Comment


                        • #13
                          Originally posted by nevetslab View Post
                          You need to review the specs on the scope probes. Most low-cost X100 scope probes are NOT intended for high voltage, nor can handle high voltage. X100 probes that are good for, say, 1500VDC are NOT cheap. You can find them used, if you spend enough time looking. I have a Tektronix P6009 X100 probe that is good for that range, older style as used with Tek 465's, having the coded pin to shift the sensitivity readout on the display.
                          There are cheap x100 probes sold on ebay that claim high voltage rating, but I wonder if they really can handle it? I guess you could test it by "probing" a high voltage source without the probe actually being plugged into the scope.

                          Comment


                          • #14
                            The probes will also have a max voltage spec, which is basically how much power the voltage divider resistors inside can take.
                            I don't think resistor power is a concern here. 300V across a 10M resistor or 2kV across a 100M resistor can't be a power issue. Rather these are safety limits regarding isolation, creepage and clearance distances and resistor voltage ratings to prevent leakage and arcing over.

                            I guess you could test it by "probing" a high voltage source without the probe actually being plugged into the scope.
                            I don't think so. Safety limits have to take care of worst case environmental and handling conditions (ambient temperature, moistue etc.) I would expect that reputable manufacturers like Tektronics, HP, LeCroy etc. employ standardized design rules and test procedures.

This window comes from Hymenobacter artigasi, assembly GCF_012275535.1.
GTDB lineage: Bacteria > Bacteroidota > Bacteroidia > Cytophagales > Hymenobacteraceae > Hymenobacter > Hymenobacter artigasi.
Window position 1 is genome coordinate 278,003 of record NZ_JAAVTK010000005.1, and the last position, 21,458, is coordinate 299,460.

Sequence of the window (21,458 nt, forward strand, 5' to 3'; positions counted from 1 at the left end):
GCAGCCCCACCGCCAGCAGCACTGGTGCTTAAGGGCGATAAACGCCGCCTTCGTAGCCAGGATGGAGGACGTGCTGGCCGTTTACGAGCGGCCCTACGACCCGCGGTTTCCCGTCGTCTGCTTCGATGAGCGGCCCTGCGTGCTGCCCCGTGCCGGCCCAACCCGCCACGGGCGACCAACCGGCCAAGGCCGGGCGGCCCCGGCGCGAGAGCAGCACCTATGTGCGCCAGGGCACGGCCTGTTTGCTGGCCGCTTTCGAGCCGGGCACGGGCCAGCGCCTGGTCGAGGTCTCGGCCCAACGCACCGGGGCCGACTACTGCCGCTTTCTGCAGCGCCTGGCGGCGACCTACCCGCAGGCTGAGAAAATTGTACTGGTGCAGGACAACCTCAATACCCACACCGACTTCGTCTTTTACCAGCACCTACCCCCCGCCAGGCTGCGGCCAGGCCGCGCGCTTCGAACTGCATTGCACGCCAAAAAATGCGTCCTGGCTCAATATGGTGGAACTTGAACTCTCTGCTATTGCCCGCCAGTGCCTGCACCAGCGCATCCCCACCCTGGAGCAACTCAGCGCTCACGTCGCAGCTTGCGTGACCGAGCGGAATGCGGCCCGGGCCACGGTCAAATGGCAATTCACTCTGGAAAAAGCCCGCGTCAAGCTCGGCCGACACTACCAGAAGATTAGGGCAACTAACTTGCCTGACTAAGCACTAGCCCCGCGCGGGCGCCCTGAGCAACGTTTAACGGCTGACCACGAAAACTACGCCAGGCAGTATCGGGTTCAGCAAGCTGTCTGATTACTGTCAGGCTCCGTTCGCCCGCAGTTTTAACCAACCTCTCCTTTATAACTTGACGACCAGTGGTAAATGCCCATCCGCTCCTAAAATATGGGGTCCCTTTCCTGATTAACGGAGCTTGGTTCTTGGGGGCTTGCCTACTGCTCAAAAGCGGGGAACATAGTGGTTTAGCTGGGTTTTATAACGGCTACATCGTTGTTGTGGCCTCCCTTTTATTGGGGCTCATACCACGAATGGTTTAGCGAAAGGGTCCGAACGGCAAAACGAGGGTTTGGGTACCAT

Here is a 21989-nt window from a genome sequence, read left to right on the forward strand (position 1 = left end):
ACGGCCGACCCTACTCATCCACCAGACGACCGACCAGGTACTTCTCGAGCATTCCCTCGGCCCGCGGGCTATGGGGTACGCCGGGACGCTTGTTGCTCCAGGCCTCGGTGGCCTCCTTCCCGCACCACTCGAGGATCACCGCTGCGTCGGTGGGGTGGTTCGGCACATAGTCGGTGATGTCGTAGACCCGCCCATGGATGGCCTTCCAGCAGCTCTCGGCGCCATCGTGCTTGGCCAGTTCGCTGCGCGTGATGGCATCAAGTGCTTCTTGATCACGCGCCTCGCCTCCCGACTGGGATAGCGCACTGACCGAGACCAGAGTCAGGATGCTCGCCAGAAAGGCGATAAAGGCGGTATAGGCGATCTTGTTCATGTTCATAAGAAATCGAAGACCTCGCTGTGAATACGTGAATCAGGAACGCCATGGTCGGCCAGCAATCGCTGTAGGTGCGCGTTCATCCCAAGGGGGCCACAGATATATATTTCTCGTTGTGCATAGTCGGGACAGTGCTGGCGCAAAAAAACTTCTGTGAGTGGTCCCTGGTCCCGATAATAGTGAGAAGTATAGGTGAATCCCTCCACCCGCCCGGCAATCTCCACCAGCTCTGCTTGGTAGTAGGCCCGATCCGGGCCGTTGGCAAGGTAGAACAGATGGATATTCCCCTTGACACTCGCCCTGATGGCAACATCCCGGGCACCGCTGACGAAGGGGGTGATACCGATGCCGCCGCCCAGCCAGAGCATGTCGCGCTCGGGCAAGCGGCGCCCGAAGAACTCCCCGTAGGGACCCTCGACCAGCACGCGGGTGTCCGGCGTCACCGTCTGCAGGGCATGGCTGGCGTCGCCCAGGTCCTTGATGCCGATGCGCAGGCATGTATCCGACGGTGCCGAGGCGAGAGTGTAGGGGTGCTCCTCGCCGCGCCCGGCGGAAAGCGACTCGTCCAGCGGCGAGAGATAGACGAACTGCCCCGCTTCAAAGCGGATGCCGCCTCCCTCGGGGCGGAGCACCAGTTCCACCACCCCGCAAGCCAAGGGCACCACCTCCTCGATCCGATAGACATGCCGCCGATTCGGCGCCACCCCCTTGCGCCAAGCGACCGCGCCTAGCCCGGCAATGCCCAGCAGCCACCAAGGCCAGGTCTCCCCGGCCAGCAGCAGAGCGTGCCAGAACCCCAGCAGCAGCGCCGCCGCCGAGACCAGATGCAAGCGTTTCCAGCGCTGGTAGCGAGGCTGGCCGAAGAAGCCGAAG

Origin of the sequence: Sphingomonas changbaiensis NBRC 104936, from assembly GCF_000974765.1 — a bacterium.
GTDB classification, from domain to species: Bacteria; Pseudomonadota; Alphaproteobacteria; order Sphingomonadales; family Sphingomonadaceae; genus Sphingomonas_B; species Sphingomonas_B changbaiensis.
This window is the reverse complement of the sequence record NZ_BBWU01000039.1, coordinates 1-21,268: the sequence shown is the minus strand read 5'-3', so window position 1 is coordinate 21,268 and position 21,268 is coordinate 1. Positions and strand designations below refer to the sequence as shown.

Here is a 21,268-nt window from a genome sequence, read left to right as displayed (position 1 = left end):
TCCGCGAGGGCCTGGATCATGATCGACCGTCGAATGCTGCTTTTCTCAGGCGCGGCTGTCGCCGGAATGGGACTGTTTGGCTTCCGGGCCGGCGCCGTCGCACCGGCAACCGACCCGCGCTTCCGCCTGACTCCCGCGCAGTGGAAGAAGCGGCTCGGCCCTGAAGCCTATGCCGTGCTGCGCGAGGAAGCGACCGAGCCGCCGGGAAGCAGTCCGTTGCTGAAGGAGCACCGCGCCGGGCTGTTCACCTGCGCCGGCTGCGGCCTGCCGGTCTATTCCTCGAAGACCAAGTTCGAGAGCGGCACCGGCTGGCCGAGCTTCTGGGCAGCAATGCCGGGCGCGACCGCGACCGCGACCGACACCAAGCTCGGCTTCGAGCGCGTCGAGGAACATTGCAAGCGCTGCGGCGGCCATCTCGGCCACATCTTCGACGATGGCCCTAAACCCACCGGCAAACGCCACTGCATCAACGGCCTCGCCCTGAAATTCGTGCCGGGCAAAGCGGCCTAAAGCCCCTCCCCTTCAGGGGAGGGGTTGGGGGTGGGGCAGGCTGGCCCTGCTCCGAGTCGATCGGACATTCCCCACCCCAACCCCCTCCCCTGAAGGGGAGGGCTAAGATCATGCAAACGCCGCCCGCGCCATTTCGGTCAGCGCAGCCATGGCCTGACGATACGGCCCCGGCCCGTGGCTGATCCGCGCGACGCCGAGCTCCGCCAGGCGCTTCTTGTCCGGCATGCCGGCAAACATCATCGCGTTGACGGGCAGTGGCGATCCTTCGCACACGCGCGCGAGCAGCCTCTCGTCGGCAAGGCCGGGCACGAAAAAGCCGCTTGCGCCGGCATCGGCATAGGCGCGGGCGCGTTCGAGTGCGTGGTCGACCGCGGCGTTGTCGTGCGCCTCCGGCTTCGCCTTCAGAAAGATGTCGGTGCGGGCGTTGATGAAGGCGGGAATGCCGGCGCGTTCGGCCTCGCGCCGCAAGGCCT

Last edited by Helmholtz; 11-19-2019, 09:14 PM.
                            - Own Opinions Only -

                            Comment


                            • #15
                              Originally posted by Helmholtz View Post
                              I would expect that reputable manufacturers like Tektronics, HP, LeCroy etc. employ standardized design rules and test procedures.
                              So the plan is to stick with one of these reputable brands... I have a 10:1 tektronix that came with my 475, I will have to look up the model number etc, but it's safe to say that I will probably stick with a Tek brand probe since they seem to be held in high regard... but thank you for the warning that I need to check the probes voltage rating also!!
                              "'He who first proclaims to have golden ears is the only one in the argument who can truly have golden ears.' The opponent, therefore, must, by the rules, have tin ears, since there can only be one golden-eared person per argument." - Randall Aiken

                              Comment

                              antalya escort
                              kartal escort
                              sex vidio
                              altyaz?l? porno
                              antalya escort
                              Working...
                              X